I teach a lot of street photography workshops for a living. I’m always wondering, “How can I best empower my students, help them build their confidence, and ultimately make better images?”
As photographers, we make photos to share them with others. I don’t trust any photographer who says that they only shoot for themselves.
I just finished reading Karl Marx’s “Capital” and “The Communist Manifesto” — and I was so amazed to see how modern a lot of his ideas are.
Learning is growth. The more you learn, the more inspired you become. The more ideas you culminate in your mind, and the more your view of the world expands.
Carpe diem. Seize the day. Today is the only day that exists, tomorrow might not come.
The other night I met one of my good friends Geoffrey for dinner, and he’s been having a tough time with his photography. He’s busy with work, traveling, and barely has any time to make photographs.
To me, creativity is all about cross-pollination of ideas in novel ways.
Just finished an action-packed weekend with my great students from my SF “Discover Your Unique Voice” workshop. I’m proud of how hard they worked to push themselves out of their comfort zones, as well as how they were able to hone their vision this past weekend. Here are my personal favorite images from the workshop:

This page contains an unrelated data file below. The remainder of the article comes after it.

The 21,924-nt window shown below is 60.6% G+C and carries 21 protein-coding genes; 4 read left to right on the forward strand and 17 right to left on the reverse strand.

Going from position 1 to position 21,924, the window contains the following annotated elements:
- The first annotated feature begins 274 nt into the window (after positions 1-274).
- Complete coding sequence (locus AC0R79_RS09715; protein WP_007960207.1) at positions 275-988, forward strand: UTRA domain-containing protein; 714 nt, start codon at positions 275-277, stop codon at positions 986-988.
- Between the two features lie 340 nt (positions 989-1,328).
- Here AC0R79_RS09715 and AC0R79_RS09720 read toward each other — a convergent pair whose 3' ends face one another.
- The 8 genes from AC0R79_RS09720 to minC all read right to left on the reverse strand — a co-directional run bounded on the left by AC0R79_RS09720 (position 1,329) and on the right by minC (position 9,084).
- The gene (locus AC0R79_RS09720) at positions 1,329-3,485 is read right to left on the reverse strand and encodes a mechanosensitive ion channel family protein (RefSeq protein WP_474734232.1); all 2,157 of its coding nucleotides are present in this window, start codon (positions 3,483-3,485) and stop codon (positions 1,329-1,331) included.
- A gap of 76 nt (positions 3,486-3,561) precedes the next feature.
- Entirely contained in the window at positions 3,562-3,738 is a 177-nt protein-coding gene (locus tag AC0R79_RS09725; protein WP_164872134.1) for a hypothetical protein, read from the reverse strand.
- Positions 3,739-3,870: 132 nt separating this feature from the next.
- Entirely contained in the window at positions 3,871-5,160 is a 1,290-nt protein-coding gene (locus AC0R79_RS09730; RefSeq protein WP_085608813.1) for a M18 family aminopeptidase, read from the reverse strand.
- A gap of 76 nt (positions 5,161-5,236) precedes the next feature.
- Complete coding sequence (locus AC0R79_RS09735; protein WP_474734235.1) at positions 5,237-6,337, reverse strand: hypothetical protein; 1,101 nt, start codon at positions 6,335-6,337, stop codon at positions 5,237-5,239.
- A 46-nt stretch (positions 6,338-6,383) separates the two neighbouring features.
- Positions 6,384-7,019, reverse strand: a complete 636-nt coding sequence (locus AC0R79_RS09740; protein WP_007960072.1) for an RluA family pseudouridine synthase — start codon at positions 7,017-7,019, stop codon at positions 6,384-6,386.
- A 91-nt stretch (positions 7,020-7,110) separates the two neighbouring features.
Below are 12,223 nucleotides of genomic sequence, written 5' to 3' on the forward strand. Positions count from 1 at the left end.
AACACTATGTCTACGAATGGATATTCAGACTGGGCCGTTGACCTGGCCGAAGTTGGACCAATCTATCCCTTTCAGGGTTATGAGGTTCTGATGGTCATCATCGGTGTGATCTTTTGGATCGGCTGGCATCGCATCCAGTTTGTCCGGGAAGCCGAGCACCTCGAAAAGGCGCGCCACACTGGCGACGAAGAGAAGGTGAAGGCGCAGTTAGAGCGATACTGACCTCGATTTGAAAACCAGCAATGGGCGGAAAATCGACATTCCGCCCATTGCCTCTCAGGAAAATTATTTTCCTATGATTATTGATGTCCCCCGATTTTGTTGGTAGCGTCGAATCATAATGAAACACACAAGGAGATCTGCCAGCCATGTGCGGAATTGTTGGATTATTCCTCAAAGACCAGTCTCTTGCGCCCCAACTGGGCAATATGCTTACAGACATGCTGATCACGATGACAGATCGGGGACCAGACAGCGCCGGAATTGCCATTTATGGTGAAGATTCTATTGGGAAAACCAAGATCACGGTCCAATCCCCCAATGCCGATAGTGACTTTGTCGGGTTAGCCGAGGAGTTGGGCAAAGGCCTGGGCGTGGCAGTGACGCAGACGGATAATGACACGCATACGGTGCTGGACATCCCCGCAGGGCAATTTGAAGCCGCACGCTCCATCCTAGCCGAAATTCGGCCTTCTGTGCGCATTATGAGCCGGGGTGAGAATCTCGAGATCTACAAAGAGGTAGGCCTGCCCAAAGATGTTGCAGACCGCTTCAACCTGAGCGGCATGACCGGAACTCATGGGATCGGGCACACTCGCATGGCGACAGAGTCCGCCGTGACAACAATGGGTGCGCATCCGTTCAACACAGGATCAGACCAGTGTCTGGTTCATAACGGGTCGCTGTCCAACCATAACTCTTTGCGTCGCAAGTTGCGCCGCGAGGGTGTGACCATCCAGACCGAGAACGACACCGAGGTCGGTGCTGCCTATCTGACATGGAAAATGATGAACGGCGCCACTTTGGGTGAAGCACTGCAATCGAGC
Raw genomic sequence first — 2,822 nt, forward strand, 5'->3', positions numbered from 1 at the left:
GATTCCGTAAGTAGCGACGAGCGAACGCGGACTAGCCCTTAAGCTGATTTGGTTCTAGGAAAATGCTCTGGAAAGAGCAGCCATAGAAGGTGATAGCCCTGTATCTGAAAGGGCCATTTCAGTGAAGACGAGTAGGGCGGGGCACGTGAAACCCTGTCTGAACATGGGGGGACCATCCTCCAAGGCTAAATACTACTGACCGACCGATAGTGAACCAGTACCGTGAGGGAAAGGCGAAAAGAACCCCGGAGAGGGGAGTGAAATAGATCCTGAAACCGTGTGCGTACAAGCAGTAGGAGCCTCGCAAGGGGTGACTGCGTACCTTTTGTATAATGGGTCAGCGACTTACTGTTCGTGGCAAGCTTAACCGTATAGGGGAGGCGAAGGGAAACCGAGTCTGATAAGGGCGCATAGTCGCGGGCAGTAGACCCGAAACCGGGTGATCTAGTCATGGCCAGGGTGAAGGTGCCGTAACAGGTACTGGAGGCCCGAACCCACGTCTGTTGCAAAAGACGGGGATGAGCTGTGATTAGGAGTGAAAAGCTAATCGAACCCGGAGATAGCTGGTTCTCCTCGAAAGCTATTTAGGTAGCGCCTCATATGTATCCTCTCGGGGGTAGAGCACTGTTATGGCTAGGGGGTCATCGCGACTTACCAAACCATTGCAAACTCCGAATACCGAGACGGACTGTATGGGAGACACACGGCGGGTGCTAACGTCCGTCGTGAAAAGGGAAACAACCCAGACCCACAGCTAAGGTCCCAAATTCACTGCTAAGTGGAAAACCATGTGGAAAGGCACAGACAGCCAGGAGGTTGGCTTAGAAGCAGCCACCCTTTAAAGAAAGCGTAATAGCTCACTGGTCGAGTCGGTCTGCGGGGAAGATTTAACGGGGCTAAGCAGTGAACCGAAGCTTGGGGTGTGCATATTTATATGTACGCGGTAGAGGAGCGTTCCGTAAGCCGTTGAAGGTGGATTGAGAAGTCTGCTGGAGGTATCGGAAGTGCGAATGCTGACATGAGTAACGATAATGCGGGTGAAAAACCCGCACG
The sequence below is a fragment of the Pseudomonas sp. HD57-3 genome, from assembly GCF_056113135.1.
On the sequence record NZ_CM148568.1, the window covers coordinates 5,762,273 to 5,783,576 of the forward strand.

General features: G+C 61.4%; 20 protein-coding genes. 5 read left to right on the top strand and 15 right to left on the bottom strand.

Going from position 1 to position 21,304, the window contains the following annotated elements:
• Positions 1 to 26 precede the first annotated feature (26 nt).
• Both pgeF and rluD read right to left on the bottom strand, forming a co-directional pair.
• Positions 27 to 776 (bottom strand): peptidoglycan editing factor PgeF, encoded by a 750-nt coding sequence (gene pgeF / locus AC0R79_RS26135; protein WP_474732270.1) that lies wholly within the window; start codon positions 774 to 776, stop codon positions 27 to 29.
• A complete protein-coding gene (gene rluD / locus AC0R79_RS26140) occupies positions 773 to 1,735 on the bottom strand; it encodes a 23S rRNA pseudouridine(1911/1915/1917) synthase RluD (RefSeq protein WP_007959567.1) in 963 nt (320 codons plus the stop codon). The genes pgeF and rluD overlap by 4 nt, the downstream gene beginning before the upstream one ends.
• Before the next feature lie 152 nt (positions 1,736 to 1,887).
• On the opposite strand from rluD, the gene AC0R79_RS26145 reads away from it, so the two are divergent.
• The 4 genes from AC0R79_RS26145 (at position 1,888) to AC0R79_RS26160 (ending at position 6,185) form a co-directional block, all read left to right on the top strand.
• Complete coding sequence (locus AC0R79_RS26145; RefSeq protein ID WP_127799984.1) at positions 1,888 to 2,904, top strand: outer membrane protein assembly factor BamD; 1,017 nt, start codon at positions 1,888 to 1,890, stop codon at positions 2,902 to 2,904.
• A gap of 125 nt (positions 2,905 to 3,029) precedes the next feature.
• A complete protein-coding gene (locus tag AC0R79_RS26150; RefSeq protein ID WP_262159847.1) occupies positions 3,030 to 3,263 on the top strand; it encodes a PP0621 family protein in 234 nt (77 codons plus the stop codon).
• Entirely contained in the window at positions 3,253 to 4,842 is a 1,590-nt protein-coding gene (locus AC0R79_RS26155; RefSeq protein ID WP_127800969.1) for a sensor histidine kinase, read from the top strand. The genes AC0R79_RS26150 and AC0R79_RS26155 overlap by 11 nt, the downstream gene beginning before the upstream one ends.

After 10 years of shooting street photography, one thing I’m starting to realize is that I’m becoming a bit complacent with my work. I have a few projects behind me which I think are quite strong, and I think haven’t pushed myself hard enough to innovate in my work. I need to push my limits, and I want this letter to be a call for you to push your limits too.
I wanted to write you a letter on the amazing power of photography– how it can be used to empower ourselves. I want to make the point that the camera is a tool that helps us become more courageous, more creative, and more interested in the world. We shouldn’t be ashamed of our cameras, or the fact that we are photographers.